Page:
The U.S. Department of Agriculture is drafting a BYOD strategy, which our sister publication FierceMobileGovernment reported on.
There is no substitute for strong policies and stronger technology when it comes to BYOD security.
Bad behavior is not just an issue regarding employees. It can also be an issue with mobile apps coming into your workplace.
Startup hopTo has unveiled version 2.0 of its hopto Work mobile workspace that enables Windows apps to be used across a range of mobile devices.
A number of recent court cases have clarified some of the legal issues around BYOD, observed Amanda Towney, an associate at the law firm of DLA Piper.
Employees are using their personal mobile devices to "work around" restrictions that prevent the use of corporate laptops to watch streaming video of the NCAA basketball tournament games. This can open up the company to security threats and can impact network performance, according to a survey of more than 350 IT pros by IT staffing firm TEKsystems.
Aerohive has unveiled an iOS version of its ID Manager app that allows secured wireless access to guests and employee devices in the workplace.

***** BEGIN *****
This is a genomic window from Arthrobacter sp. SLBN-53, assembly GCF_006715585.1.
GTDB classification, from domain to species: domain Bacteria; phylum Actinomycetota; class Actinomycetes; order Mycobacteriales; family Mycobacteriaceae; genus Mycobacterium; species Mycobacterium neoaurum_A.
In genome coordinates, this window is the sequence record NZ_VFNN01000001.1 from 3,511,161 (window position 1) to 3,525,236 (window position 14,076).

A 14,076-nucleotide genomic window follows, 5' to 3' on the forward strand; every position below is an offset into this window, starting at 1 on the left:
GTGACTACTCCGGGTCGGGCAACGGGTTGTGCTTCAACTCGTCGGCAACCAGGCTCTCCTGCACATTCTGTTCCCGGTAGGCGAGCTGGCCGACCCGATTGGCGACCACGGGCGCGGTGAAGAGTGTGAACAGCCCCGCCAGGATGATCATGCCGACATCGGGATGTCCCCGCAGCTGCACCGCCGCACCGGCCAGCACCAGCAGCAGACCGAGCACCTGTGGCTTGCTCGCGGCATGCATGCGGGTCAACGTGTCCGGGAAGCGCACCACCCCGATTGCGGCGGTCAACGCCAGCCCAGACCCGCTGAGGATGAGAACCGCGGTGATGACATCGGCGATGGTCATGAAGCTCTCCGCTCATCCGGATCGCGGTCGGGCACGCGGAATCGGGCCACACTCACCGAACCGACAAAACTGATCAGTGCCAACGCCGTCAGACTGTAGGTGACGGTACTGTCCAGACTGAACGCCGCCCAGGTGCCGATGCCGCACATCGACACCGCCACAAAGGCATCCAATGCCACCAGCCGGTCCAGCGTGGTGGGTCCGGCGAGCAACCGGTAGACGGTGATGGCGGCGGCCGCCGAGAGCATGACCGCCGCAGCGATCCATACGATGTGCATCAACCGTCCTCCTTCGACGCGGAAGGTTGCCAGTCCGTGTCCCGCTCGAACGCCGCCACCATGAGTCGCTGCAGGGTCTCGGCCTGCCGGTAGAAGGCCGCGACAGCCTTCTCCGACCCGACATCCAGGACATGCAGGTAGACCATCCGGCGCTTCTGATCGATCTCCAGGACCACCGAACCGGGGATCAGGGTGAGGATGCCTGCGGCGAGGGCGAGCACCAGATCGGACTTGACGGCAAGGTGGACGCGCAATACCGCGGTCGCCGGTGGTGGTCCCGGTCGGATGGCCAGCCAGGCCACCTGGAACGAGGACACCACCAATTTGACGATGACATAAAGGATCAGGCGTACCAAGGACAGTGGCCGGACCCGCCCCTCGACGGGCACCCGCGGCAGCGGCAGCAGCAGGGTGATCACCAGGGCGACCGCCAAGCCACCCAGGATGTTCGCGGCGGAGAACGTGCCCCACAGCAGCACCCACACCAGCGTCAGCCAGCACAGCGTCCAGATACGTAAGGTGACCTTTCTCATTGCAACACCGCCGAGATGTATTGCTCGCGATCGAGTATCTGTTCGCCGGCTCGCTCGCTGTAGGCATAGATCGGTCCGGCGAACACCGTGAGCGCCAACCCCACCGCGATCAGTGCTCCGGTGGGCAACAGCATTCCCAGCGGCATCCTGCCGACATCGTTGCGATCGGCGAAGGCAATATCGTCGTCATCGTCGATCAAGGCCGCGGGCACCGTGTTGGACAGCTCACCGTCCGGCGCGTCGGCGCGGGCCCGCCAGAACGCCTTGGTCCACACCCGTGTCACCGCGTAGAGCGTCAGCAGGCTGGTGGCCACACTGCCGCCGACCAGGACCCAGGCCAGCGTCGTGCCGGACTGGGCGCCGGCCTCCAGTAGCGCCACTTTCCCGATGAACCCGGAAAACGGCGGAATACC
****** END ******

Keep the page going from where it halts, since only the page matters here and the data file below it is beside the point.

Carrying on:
Implementing a BYOD policy is definitely a more complicated affair in Europe. The complexity of the privacy regulations in Europe no doubt discourages many firms from even attempting a BYOD program.
Sprint has launched an enterprise platform for small- and mid-sized businesses designed to provide connectivity for mobile workers for $200 per user, per month.
Companies in other states are "looking over their shoulders" at developments in California regarding BYOD reimbursement, according to Gary Greenbaum, CEO of Syntonic, a Seattle-based mobile services platform startup.